Halloween calls down

THE number of nuisance calls received by police this Halloween dramatically decreased - down by nearly 80 per cent on last year. This year police in North Somerset received 42 calls on October 31 compared to 190 on the same night last year, which is a dro

THE number of nuisance calls received by police this Halloween dramatically decreased - down by nearly 80 per cent on last year.This year police in North Somerset received 42 calls on October 31 compared to 190 on the same night last year, which is a drop of 78 per cent.The calls that were made were to low-level nuisance such as egg throwing, minor vandalism and groups of rowdy teenagers.In the northern sector, which covers the towns of Clevedon, Portishead and Nailsea, calls included two reports of criminal damage and one minor assault.Halloween is the second busiest night of the year for local police after New Year's Eve.This year an extra 33 officers were on duty across the northern sector to crackdown on bad behaviour.The massive decrease in the number of calls has been welcomed by police bosses who say next year they hope to get even better results.North Somerset Police Sector Inspector Steve Date said: "We are delighted to have seen such a dramatic drop in the number of calls."We had a large number of additional staff on duty in the sector on the night which has had a real impact."The North Somerset Times teamed up with local police to launch the Be Safe, Be Seen At Halloween campaign in the run up to the scariest night of the year.As part of the campaign, which came under the umbrella of the force's Operation Relentless, police community support officers visited schools and youth clubs to hand out a special street code card advising youngsters how to behave and stay safe when out trick or treating.The newspaper also published a poster, which was sent out to around 33,000 homes, for people to put in their windows asking trick or treaters not to call.A Halloween party was organised at Waitrose in Portishead in a bid to keep youngsters off the streets with face painting and a fancy dress and colouring competition.Inspector Date added: "The campaign in the North Somerset Times really helped promote what the force was doing to crackdown on antisocial behaviour."The posters which were published in the newspaper were displayed in many windows across the area. "Our staff have also visited licensed premises and stores across the district to advise them not to sell eggs, flour or fireworks to young people at this time of year."One person who did not get away unscathed on Halloween night was North Somerset Superintendent Julian Moss.Supt Moss was out on patrol in Clevedon when an egg was thrown at his back.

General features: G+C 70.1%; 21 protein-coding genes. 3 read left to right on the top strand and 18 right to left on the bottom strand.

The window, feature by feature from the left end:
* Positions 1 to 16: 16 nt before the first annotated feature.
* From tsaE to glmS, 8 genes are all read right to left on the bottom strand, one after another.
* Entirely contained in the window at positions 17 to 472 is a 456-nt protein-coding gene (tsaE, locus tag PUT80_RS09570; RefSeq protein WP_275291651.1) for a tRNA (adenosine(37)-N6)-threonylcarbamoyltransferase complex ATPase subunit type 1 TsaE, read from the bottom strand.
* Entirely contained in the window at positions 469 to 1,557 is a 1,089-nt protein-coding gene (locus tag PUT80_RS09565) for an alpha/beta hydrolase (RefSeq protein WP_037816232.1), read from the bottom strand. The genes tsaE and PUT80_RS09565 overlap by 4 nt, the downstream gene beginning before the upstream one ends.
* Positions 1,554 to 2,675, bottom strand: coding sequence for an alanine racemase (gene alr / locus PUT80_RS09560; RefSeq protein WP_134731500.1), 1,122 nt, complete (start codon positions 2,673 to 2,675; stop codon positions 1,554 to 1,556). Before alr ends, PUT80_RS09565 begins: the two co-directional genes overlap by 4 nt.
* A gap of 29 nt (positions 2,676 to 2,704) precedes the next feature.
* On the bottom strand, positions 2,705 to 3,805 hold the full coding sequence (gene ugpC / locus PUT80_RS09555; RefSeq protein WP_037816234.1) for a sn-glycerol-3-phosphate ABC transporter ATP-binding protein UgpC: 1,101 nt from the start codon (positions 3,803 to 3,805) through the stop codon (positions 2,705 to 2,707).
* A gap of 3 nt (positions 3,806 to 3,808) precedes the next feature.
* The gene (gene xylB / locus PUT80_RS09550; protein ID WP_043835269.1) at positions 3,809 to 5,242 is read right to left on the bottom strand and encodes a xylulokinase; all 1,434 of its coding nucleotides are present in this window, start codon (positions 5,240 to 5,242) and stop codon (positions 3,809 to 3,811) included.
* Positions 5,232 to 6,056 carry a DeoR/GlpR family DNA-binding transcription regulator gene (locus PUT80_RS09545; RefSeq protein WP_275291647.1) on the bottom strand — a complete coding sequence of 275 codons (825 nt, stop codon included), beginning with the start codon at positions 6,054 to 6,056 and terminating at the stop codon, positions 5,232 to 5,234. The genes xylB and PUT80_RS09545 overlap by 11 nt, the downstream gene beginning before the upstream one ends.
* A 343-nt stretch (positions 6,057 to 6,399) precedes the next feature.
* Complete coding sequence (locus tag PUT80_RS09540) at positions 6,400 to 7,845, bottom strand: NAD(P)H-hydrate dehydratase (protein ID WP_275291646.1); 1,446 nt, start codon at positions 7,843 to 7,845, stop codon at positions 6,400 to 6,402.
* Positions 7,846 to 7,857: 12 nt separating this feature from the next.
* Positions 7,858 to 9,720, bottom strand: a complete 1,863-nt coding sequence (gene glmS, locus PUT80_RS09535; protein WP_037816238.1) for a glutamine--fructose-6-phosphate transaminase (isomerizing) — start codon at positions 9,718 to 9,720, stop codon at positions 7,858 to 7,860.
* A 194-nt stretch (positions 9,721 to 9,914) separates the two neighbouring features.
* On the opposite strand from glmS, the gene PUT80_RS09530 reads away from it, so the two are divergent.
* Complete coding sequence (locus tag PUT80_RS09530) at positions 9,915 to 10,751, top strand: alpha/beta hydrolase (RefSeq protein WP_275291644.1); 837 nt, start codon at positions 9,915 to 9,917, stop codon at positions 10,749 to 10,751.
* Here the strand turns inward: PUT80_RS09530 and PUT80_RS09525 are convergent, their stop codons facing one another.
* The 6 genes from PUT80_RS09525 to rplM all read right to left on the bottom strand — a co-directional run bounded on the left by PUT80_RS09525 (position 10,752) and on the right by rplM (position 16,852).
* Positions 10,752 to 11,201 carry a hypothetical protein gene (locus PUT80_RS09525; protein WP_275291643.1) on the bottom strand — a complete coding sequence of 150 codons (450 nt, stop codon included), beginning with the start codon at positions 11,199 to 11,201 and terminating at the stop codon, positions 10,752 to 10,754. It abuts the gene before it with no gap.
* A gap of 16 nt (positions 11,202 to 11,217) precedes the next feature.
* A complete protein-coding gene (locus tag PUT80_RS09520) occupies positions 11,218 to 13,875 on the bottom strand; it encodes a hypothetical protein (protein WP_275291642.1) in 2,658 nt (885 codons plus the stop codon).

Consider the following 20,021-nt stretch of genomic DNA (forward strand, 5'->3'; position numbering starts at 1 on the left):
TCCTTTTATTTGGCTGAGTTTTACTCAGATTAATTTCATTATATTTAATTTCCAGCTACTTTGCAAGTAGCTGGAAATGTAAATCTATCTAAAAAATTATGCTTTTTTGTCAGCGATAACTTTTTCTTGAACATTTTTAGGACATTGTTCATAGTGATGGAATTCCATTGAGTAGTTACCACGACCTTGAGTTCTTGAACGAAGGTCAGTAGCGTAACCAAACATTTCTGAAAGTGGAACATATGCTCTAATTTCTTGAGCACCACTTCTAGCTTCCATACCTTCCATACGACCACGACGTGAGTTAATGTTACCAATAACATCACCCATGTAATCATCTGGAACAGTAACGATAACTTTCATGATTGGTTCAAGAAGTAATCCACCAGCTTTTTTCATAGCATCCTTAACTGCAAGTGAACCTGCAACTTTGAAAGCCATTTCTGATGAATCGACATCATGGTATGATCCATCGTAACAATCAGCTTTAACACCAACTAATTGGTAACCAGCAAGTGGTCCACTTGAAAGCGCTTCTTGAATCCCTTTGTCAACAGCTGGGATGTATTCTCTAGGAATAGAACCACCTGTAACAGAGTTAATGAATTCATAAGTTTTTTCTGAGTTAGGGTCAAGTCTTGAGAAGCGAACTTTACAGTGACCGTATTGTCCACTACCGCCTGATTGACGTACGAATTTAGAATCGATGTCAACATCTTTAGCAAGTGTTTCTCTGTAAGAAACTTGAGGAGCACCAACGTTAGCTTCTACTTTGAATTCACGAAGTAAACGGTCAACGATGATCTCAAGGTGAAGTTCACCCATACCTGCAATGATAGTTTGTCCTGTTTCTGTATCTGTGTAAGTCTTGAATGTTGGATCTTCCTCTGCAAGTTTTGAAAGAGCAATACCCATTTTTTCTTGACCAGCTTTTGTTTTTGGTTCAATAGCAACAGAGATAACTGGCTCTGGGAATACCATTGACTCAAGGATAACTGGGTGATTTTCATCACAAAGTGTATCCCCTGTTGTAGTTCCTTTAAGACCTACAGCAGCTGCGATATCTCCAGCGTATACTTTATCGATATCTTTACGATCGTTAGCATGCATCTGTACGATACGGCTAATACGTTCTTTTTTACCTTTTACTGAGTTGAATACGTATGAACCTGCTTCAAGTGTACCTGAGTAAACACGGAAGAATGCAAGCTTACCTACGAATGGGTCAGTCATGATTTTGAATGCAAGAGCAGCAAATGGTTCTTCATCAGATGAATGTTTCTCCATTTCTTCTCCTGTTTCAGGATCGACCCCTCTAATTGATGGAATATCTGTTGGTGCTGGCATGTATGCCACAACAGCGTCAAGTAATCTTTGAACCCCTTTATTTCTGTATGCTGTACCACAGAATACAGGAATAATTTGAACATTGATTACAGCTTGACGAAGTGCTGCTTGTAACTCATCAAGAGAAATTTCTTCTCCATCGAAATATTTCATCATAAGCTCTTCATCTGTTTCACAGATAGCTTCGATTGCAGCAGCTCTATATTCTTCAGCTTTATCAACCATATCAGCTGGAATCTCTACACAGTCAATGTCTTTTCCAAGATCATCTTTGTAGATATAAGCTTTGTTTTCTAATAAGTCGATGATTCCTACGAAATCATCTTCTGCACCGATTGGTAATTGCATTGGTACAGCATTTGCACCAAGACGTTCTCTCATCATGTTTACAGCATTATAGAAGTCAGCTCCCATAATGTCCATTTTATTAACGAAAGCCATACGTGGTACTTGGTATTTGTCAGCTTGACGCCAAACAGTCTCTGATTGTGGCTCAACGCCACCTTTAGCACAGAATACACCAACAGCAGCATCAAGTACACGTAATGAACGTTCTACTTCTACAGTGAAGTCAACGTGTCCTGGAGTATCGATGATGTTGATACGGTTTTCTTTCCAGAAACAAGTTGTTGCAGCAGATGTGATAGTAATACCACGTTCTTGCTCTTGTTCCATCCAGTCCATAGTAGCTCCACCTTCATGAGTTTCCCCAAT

You may also want to watch:


Become a Supporter

This newspaper has been a central part of community life for many years. Our industry faces testing times, which is why we're asking for your support. Every contribution will help us continue to produce local journalism that makes a measurable difference to our community.

Become a Supporter